Whenever I introduce a new tool in computing lessons I look for two key features:
1. Does it compliment learning which has already taken place?
2. Is it accessible to be used beyond the four walls of the school?
Having used Bee-bot extensively with years one and two for the last couple of years, I’ve been looking for something to develop programming skills further before moving on to the less structured environment of Scratch Jr. I have in the past gone straight from one to the other, however, with Bee-bot (whether it’s on the app or a physical Bee-bot) you don’t actually get to see the complete algorithm, unless it’s recorded whilst it’s being inputted.
Therefore, I was looking for a tool which you can use to program movement to a specific goal and see the complete algorithm at the end of it. In KS2 I’ve used the brilliant Lightbot from code.org, but this is a little advanced for most of KS1.
The best solution I’ve found so far is A.L.E.X. It’s a robot based game, which seems to appeal to both boys and girls, with some great graphics and nice sound effects. The concept is very similar to Bee-bot, but with a couple of key differences. Firstly, instructions have to be input in one go, rather than one step at a time and secondly the algorithm is displayed in it’s complete form. This means there is a greater reliance on problem solving skills and you can’t use a trial and error approach.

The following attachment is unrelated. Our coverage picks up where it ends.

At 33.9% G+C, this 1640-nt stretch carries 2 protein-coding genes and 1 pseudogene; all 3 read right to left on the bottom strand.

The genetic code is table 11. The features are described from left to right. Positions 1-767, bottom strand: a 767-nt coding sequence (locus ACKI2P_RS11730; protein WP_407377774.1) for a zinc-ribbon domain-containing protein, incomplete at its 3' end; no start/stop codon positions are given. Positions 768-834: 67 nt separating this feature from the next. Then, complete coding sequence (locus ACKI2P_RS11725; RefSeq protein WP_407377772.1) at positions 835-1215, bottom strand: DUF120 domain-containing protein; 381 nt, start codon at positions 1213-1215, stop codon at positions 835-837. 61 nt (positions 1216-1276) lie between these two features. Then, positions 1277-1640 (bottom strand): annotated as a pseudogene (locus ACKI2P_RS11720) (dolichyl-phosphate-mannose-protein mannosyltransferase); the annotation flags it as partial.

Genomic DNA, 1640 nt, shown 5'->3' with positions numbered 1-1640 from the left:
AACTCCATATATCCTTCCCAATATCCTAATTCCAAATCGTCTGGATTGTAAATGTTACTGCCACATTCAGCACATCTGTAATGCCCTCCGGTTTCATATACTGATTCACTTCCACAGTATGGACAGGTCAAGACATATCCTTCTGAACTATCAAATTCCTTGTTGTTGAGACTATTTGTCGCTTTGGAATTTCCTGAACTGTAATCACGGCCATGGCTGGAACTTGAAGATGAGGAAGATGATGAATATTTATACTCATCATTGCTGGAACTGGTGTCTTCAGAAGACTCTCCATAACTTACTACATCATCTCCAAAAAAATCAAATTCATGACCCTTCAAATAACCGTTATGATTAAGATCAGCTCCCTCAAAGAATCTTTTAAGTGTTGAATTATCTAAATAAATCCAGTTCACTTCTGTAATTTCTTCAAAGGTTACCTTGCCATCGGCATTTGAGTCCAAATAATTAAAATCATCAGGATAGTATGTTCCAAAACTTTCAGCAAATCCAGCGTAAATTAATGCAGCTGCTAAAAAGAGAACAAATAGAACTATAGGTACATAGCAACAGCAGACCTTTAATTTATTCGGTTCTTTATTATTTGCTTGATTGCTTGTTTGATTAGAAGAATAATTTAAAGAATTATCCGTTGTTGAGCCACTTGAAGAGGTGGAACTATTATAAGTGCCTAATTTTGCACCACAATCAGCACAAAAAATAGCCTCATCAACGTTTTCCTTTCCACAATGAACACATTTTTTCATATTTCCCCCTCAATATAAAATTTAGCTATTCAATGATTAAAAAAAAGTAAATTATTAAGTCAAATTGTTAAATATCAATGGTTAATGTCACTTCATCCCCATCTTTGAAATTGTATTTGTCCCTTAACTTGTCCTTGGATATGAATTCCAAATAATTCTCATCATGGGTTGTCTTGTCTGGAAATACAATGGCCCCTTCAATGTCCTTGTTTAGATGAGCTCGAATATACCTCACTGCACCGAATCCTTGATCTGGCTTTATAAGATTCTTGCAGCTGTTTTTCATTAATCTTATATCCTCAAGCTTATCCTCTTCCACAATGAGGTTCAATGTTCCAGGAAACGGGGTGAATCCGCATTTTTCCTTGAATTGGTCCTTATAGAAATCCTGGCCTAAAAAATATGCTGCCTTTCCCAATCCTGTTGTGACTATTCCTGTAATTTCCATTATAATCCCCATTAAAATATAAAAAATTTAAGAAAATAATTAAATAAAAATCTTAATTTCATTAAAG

I am also considering using it in years three and four. In addition to completing the levels in the game, there is also an option to design your own levels. This could work well as a paired activity where each child designs a level and challenges their partner to try it out.
Does it compliment learning which has already taken place? Definitely, in that it helps re-enforce what an algorithm is and encourages children to develop their computational thinking. Is it accessible? Again, a big yes – there is a free version with 25 levels on both the App Store and Google Play (an Android version is very important – the cost barrier of iPads means the vast majority of tablets in most children’s homes are Android based) and there is a paid version with additional features available for only £0.79 on both platforms. As a bonus, the free version is ad free.